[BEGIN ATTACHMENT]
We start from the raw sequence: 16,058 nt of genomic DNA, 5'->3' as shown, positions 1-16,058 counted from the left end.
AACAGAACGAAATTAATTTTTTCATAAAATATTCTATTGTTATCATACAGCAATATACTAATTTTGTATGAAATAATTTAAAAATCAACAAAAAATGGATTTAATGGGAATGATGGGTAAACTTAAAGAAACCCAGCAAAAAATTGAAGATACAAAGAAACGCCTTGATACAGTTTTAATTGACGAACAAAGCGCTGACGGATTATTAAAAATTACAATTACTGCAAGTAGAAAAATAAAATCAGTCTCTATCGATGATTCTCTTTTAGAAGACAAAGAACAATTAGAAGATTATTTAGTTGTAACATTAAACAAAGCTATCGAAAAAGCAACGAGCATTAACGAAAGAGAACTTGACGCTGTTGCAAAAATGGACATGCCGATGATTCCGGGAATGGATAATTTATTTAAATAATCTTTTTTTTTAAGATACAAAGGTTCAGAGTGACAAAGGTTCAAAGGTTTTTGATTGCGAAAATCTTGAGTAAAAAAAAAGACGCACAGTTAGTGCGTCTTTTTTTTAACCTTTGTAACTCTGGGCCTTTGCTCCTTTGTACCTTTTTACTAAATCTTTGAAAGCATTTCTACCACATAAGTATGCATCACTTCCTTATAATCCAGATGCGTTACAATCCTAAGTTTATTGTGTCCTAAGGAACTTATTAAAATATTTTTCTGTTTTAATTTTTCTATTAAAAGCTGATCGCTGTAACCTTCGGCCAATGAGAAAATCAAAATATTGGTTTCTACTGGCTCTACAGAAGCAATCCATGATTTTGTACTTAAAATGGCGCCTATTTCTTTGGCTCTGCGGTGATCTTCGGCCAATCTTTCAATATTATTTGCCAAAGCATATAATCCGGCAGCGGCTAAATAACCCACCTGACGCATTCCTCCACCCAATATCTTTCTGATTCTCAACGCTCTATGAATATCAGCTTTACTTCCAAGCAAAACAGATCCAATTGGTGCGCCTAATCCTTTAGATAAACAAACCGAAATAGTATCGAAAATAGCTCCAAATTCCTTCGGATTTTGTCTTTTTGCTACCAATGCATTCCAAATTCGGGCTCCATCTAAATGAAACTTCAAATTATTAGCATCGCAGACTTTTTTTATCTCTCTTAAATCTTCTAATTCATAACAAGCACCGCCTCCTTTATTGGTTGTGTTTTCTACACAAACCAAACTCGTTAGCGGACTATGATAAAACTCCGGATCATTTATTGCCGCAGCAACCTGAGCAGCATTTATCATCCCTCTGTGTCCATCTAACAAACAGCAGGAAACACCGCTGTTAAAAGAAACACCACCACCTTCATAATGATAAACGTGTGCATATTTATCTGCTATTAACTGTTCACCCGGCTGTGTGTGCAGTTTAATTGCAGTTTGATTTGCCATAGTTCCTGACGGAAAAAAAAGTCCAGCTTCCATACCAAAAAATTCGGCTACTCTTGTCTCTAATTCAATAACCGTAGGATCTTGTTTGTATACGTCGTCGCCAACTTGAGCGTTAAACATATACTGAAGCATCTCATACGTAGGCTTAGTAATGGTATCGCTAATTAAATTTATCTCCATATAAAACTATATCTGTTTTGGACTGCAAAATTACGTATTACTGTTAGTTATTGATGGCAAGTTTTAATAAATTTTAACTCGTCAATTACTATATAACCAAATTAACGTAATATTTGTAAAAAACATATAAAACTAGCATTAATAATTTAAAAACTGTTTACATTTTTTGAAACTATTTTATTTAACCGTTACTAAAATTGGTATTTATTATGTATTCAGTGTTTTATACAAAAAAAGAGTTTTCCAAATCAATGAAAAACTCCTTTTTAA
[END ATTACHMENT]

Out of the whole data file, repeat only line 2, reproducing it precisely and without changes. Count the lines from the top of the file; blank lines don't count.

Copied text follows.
AACAGAACGAAATTAATTTTTTCATAAAATATTCTATTGTTATCATACAGCAATATACTAATTTTGTATGAAATAATTTAAAAATCAACAAAAAATGGATTTAATGGGAATGATGGGTAAACTTAAAGAAACCCAGCAAAAAATTGAAGATACAAAGAAACGCCTTGATACAGTTTTAATTGACGAACAAAGCGCTGACGGATTATTAAAAATTACAATTACTGCAAGTAGAAAAATAAAATCAGTCTCTATCGATGATTCTCTTTTAGAAGACAAAGAACAATTAGAAGATTATTTAGTTGTAACATTAAACAAAGCTATCGAAAAAGCAACGAGCATTAACGAAAGAGAACTTGACGCTGTTGCAAAAATGGACATGCCGATGATTCCGGGAATGGATAATTTATTTAAATAATCTTTTTTTTTAAGATACAAAGGTTCAGAGTGACAAAGGTTCAAAGGTTTTTGATTGCGAAAATCTTGAGTAAAAAAAAAGACGCACAGTTAGTGCGTCTTTTTTTTAACCTTTGTAACTCTGGGCCTTTGCTCCTTTGTACCTTTTTACTAAATCTTTGAAAGCATTTCTACCACATAAGTATGCATCACTTCCTTATAATCCAGATGCGTTACAATCCTAAGTTTATTGTGTCCTAAGGAACTTATTAAAATATTTTTCTGTTTTAATTTTTCTATTAAAAGCTGATCGCTGTAACCTTCGGCCAATGAGAAAATCAAAATATTGGTTTCTACTGGCTCTACAGAAGCAATCCATGATTTTGTACTTAAAATGGCGCCTATTTCTTTGGCTCTGCGGTGATCTTCGGCCAATCTTTCAATATTATTTGCCAAAGCATATAATCCGGCAGCGGCTAAATAACCCACCTGACGCATTCCTCCACCCAATATCTTTCTGATTCTCAACGCTCTATGAATATCAGCTTTACTTCCAAGCAAAACAGATCCAATTGGTGCGCCTAATCCTTTAGATAAACAAACCGAAATAGTATCGAAAATAGCTCCAAATTCCTTCGGATTTTGTCTTTTTGCTACCAATGCATTCCAAATTCGGGCTCCATCTAAATGAAACTTCAAATTATTAGCATCGCAGACTTTTTTTATCTCTCTTAAATCTTCTAATTCATAACAAGCACCGCCTCCTTTATTGGTTGTGTTTTCTACACAAACCAAACTCGTTAGCGGACTATGATAAAACTCCGGATCATTTATTGCCGCAGCAACCTGAGCAGCATTTATCATCCCTCTGTGTCCATCTAACAAACAGCAGGAAACACCGCTGTTAAAAGAAACACCACCACCTTCATAATGATAAACGTGTGCATATTTATCTGCTATTAACTGTTCACCCGGCTGTGTGTGCAGTTTAATTGCAGTTTGATTTGCCATAGTTCCTGACGGAAAAAAAAGTCCAGCTTCCATACCAAAAAATTCGGCTACTCTTGTCTCTAATTCAATAACCGTAGGATCTTGTTTGTATACGTCGTCGCCAACTTGAGCGTTAAACATATACTGAAGCATCTCATACGTAGGCTTAGTAATGGTATCGCTAATTAAATTTATCTCCATATAAAACTATATCTGTTTTGGACTGCAAAATTACGTATTACTGTTAGTTATTGATGGCAAGTTTTAATAAATTTTAACTCGTCAATTACTATATAACCAAATTAACGTAATATTTGTAAAAAACATATAAAACTAGCATTAATAATTTAAAAACTGTTTACATTTTTTGAAACTATTTTATTTAACCGTTACTAAAATTGGTATTTATTATGTATTCAGTGTTTTATACAAAAAAAGAGTTTTCCAAATCAATGAAAAACTCCTTTTTAA